With the establishment of national states in the second half of the 19th century on the Balkans starts to stand out the demand and the establishmen - the picturesque arts as well - a national cultural identity, as the stylistic and ideological trends are accompanied by an attempt to achieve a modern artistic expression. Understanding of space is a characteristic difference in each different period. Modern painting focuses on the independence of color, line and light. If until the World War One in the landscape and cityscape paintings dominate the post-impressionism coupled with elements of symbolism, in the twenties the importance has shifted to the place of the space in landscape, elements are taken from the Orthodox tradition and popular art. At the end of this decade the return to the object space is a common feature of the trends in the major art centers: the new objectivity in Germany and the subsequent neoclassical wave across Europe.

Curators inform us that in Bulgaria the charm of the memory of past, forgotten, pre-academic systems and the recognition of their reality is reflected in the movement for native art, in Greece during the Byzantine period and neoclassicism, in the program for “Romanian art”, as well as gravitate towards “Balkan expression”, characteristic of the circle “Zenith” in Belgrade and Zagreb. They all demonstrate the demand for a Balkan, authentic expression not imported from outside. The human image in modern art is also subject to changes and the human body as expression and creation of the imagination appears in several incarnations. Converted into "smoked meat" during the first war, and at the same time in a killing machine, it now requires new interpretations alienating from the simbolistic visions towards the anticipation of a nightmare and ruin. The eternal subject in the creative arts for the body as an object of desire is marked in a new way by the things lived through during the war; in the early twenties the foundations of human relationships are subject to trials and doubt and the way for new searches is opened.

Accustomed to images of Kyustendil girls with big breasts with fruit trees in the background, we see no human being, created by the hand of the Master but rather an urban landscape “A View from Constantinople” and the canvas “Turkish Cemetery”, in which, painted with the same brushstrokes, as in his portrait painting, are sprouting a forest of minarets and Muslim gravestones. They years spent abroad by a number of Bulgarian artists make their mark on their oeuvre and with the literal presence of European places in them: Ivan Penkov with "Nuremberg", Sirak Skitnik with "The “Fontanka” canal in St. Petersburg” and “Landscape from Athens”, Tseno Todorov with “Marne River in the vicinity of Paris”, the Cyril Tsonev’s canvas “Port Vigo in Spain”, "At the Bodensee Lake" by Elena Karamihailova, “Arno, Italy” by Vera Nedkova, the contrasting black and red in “Love on the beach” by Georges Papazov who lived in France. And the urban landscapes of Nikola Tanev – “The Maria Luisa Boulevard in Sofia”, Nikola Petrov – “Bansko Square in Sofia” and others. talks with the surrealism of N. Engonopoulos in “Railway station” and “The poet and his muse”, with "Landscape of Mount Pendel" and “Guided” by N. Litras, “A landscape from Lavrio” by Constantine Maleas, and “Cafe on the island Mitylene” by Spiros Papaloukas. Those who missed the big retrospective exhibition of Yannis Tsaruhis at the Museum Benaki can see here four of his exceptional examples. "The Dream of Mary Magdalene" by Goshka Datzov refers to the apocalyptic vision of religious ecstasy, while "Ave Natura" by Boris Georgiev envokes associations with the atmosphere of the pre-raphaelites. The watercolor "Dancer" by Nikola Marinov has a hypnotic beauty of the female image, and his masterful portraiture. You will also not pass unnoticed the painted by Ivan Nenov “Portrait of Vaska Emanouilova” holding in her hand as Orthodox saints models of churches, the mark of her craft - a miniature skultpura. And in the typical for the modernist searches canvas "Pub" by the same artist, the profile of the solitary woman listening to restaurant music facing a jug of wine is repeated the contour of the flowting around her musical instrument. In “Glass jar” by I. Nenov the still life is painted with the techniques of cubism and expressionism. Its due is also paid to the facial painting of Cyril Tsonev. Woodcut by Vassil Zahariev "Basilica St. Sophia” enters into a dialogue with the watercolor tones of “Th Temple of Afea of Aegina” by Spyros Papaloukas. Ivan Abrashev with “A woman infront of the mirror”, Pascal Jules with “Naked Boy” also attract the attention. Along with them the works of the Greek artists Partenis, Papaloukas, Diamandopulos, Buzianis, Litras, Vizantios, Diamandopulos, Hadzikiriakos-Gikas, Galanis, Maleas, Ikonomu alternate scattered in the room with the Romanian modernists Marcel Janko, Corneliu Mihaylesku, Victor Brauner, Max Herman Maxie with the typical for them range from Surrealism to Cubism and Expressionism.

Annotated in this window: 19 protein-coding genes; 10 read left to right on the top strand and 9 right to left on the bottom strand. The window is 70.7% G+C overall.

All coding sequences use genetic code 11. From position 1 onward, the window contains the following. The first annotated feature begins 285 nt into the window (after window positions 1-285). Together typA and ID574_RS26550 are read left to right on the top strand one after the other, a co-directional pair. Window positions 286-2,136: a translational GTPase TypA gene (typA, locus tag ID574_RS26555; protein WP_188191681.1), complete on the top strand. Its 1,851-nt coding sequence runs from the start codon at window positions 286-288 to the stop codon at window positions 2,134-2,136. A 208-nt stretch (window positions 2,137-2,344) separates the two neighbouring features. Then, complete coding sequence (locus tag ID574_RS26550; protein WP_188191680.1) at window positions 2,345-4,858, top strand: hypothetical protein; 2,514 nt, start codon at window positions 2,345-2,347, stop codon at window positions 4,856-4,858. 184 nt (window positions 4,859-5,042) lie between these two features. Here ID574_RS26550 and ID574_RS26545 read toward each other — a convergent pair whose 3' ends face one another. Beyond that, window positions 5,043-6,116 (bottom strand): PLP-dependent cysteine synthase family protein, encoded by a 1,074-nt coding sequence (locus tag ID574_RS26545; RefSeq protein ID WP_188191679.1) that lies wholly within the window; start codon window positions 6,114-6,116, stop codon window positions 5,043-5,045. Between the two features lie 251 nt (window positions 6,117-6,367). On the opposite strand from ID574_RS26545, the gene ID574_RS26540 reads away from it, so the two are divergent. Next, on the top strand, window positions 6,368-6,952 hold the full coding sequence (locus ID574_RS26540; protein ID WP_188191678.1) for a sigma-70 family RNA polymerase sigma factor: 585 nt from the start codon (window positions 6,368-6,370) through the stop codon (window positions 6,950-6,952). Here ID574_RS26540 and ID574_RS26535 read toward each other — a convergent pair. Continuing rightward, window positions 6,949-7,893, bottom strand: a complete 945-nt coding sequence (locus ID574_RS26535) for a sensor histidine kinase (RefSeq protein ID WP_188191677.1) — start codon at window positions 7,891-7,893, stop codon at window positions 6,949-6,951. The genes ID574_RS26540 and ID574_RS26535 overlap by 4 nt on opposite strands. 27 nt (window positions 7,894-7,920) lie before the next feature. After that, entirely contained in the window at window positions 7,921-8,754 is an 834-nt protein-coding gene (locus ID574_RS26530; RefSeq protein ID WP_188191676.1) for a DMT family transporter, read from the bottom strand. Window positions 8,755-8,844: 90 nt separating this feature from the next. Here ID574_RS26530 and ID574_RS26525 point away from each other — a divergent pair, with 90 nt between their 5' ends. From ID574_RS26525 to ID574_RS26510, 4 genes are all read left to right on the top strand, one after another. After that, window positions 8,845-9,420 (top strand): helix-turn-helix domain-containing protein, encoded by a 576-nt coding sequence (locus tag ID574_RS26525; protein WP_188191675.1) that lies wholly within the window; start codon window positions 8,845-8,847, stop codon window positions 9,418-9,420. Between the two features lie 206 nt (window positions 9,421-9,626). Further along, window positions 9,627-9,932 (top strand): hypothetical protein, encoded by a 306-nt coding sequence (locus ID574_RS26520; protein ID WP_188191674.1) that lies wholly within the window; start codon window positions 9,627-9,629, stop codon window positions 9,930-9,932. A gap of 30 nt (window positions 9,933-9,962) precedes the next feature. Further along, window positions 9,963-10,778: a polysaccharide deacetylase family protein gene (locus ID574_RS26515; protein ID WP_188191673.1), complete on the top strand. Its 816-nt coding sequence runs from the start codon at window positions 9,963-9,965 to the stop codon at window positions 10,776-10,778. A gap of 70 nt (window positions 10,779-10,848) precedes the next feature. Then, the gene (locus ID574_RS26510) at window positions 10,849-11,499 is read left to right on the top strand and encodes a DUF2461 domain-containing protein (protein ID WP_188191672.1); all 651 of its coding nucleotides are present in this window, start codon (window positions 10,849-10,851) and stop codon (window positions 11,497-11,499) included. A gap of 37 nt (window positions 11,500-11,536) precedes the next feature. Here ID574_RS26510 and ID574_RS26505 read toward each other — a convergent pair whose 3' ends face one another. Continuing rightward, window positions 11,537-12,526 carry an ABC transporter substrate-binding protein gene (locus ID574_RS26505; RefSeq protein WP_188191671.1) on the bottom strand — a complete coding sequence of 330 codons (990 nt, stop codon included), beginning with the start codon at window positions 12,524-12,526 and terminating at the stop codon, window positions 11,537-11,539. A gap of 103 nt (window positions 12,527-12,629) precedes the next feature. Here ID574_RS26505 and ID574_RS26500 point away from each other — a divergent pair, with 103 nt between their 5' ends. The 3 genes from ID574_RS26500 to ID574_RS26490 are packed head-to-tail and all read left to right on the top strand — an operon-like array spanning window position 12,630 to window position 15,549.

The one hundred and twenty representative canvases by 55 artists from the three countries laid out the origin and development of modern painting in the neighborhood along the vertical axis north-south Romania, Bulgaria and Greece in the interwar period. Key figures of contemporary trends in them, who not infrequently received their education in the cultural centers of Europe, perceive effects of its vanguard. After returning home, they bring cosmopolitan experience and the ideas of artistic renewal. Typical feature of contemporary trends in the "periphery" of Europe is the desire of many artists in the Balkans to identify a recognizable national identity, while commensurable with the perceived as universal aesthetic values of the modernism, to combine a vanguard style with the traditional techniques and thematic links. Through the conversation between the masters of the brush from the three countries the similarities and differences between them have been highlighted, their parallels with their respective artistic currents in the West. During its first steps the modernism brings with it a certain elitism that along with the aestetics of the limited number of artists make improvements in the format through a “specific to them bohemian atmosphere”, says the Romanian curator of the exhibition Mariana Vida. Today, modernism is the subject of ever-growing interest both from researchers and the general public as it relates to the contemporary society and its interest in discovering its own roots.